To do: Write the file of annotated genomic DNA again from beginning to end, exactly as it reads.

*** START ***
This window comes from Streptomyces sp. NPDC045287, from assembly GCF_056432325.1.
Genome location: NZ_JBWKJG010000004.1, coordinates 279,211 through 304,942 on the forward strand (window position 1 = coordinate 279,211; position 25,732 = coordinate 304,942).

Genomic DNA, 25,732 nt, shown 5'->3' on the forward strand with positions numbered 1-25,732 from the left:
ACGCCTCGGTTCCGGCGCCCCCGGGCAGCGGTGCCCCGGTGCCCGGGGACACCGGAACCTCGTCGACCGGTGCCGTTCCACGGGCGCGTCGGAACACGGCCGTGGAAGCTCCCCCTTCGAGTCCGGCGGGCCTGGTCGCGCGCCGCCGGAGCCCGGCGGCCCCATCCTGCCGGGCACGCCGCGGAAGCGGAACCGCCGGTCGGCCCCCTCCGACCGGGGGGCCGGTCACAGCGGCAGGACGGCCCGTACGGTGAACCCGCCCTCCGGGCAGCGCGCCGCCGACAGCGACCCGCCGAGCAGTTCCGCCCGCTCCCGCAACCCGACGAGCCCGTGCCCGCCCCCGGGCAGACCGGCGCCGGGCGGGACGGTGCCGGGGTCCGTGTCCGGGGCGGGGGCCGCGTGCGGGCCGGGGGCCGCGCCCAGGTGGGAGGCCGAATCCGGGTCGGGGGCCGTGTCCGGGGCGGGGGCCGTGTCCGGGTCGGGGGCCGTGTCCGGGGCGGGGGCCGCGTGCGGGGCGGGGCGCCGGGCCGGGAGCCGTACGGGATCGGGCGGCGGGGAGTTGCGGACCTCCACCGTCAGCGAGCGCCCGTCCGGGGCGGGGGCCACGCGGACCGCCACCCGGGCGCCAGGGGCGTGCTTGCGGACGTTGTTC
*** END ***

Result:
This window comes from Streptomyces sp. NPDC045287, from assembly GCF_056432325.1.
Genome location: NZ_JBWKJG010000004.1, coordinates 279,211 through 304,942 on the forward strand (window position 1 = coordinate 279,211; position 25,732 = coordinate 304,942).

Genomic DNA, 25,732 nt, shown 5'->3' on the forward strand with positions numbered 1-25,732 from the left:
ACGCCTCGGTTCCGGCGCCCCCGGGCAGCGGTGCCCCGGTGCCCGGGGACACCGGAACCTCGTCGACCGGTGCCGTTCCACGGGCGCGTCGGAACACGGCCGTGGAAGCTCCCCCTTCGAGTCCGGCGGGCCTGGTCGCGCGCCGCCGGAGCCCGGCGGCCCCATCCTGCCGGGCACGCCGCGGAAGCGGAACCGCCGGTCGGCCCCCTCCGACCGGGGGGCCGGTCACAGCGGCAGGACGGCCCGTACGGTGAACCCGCCCTCCGGGCAGCGCGCCGCCGACAGCGACCCGCCGAGCAGTTCCGCCCGCTCCCGCAACCCGACGAGCCCGTGCCCGCCCCCGGGCAGACCGGCGCCGGGCGGGACGGTGCCGGGGTCCGTGTCCGGGGCGGGGGCCGCGTGCGGGCCGGGGGCCGCGCCCAGGTGGGAGGCCGAATCCGGGTCGGGGGCCGTGTCCGGGGCGGGGGCCGTGTCCGGGTCGGGGGCCGTGTCCGGGGCGGGGGCCGCGTGCGGGGCGGGGCGCCGGGCCGGGAGCCGTACGGGATCGGGCGGCGGGGAGTTGCGGACCTCCACCGTCAGCGAGCGCCCGTCCGGGGCGGGGGCCACGCGGACCGCCACCCGGGCGCCAGGGGCGTGCTTGCGGACGTTGTTC